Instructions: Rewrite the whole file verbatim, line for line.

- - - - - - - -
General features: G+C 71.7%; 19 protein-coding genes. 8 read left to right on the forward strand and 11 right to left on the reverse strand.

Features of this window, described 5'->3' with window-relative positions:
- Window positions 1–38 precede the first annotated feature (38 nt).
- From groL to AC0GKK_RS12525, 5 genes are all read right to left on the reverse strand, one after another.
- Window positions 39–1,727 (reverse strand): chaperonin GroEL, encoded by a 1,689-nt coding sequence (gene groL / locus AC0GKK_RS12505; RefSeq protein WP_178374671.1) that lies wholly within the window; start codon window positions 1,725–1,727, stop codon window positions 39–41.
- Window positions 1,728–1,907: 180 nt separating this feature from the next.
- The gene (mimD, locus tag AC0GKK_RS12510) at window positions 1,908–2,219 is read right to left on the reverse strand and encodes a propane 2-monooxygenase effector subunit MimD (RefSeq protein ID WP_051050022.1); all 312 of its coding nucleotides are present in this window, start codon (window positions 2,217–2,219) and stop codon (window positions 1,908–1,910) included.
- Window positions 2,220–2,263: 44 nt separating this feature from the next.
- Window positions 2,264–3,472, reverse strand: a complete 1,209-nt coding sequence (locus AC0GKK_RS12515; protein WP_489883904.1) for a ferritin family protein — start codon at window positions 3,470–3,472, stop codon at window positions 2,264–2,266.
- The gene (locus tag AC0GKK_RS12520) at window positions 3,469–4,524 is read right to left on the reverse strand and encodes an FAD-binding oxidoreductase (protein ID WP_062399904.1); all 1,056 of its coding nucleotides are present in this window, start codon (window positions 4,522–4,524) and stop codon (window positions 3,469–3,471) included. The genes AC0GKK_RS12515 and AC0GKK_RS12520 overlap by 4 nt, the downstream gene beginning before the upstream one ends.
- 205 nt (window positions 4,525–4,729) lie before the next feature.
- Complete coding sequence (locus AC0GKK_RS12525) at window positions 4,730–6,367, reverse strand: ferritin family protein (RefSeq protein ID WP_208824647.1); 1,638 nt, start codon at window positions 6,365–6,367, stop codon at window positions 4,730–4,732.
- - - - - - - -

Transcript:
General features: G+C 71.7%; 19 protein-coding genes. 8 read left to right on the forward strand and 11 right to left on the reverse strand.

Features of this window, described 5'->3' with window-relative positions:
- Window positions 1–38 precede the first annotated feature (38 nt).
- From groL to AC0GKK_RS12525, 5 genes are all read right to left on the reverse strand, one after another.
- Window positions 39–1,727 (reverse strand): chaperonin GroEL, encoded by a 1,689-nt coding sequence (gene groL / locus AC0GKK_RS12505; RefSeq protein WP_178374671.1) that lies wholly within the window; start codon window positions 1,725–1,727, stop codon window positions 39–41.
- Window positions 1,728–1,907: 180 nt separating this feature from the next.
- The gene (mimD, locus tag AC0GKK_RS12510) at window positions 1,908–2,219 is read right to left on the reverse strand and encodes a propane 2-monooxygenase effector subunit MimD (RefSeq protein ID WP_051050022.1); all 312 of its coding nucleotides are present in this window, start codon (window positions 2,217–2,219) and stop codon (window positions 1,908–1,910) included.
- Window positions 2,220–2,263: 44 nt separating this feature from the next.
- Window positions 2,264–3,472, reverse strand: a complete 1,209-nt coding sequence (locus AC0GKK_RS12515; protein WP_489883904.1) for a ferritin family protein — start codon at window positions 3,470–3,472, stop codon at window positions 2,264–2,266.
- The gene (locus tag AC0GKK_RS12520) at window positions 3,469–4,524 is read right to left on the reverse strand and encodes an FAD-binding oxidoreductase (protein ID WP_062399904.1); all 1,056 of its coding nucleotides are present in this window, start codon (window positions 4,522–4,524) and stop codon (window positions 3,469–3,471) included. The genes AC0GKK_RS12515 and AC0GKK_RS12520 overlap by 4 nt, the downstream gene beginning before the upstream one ends.
- 205 nt (window positions 4,525–4,729) lie before the next feature.
- Complete coding sequence (locus AC0GKK_RS12525) at window positions 4,730–6,367, reverse strand: ferritin family protein (RefSeq protein ID WP_208824647.1); 1,638 nt, start codon at window positions 6,365–6,367, stop codon at window positions 4,730–4,732.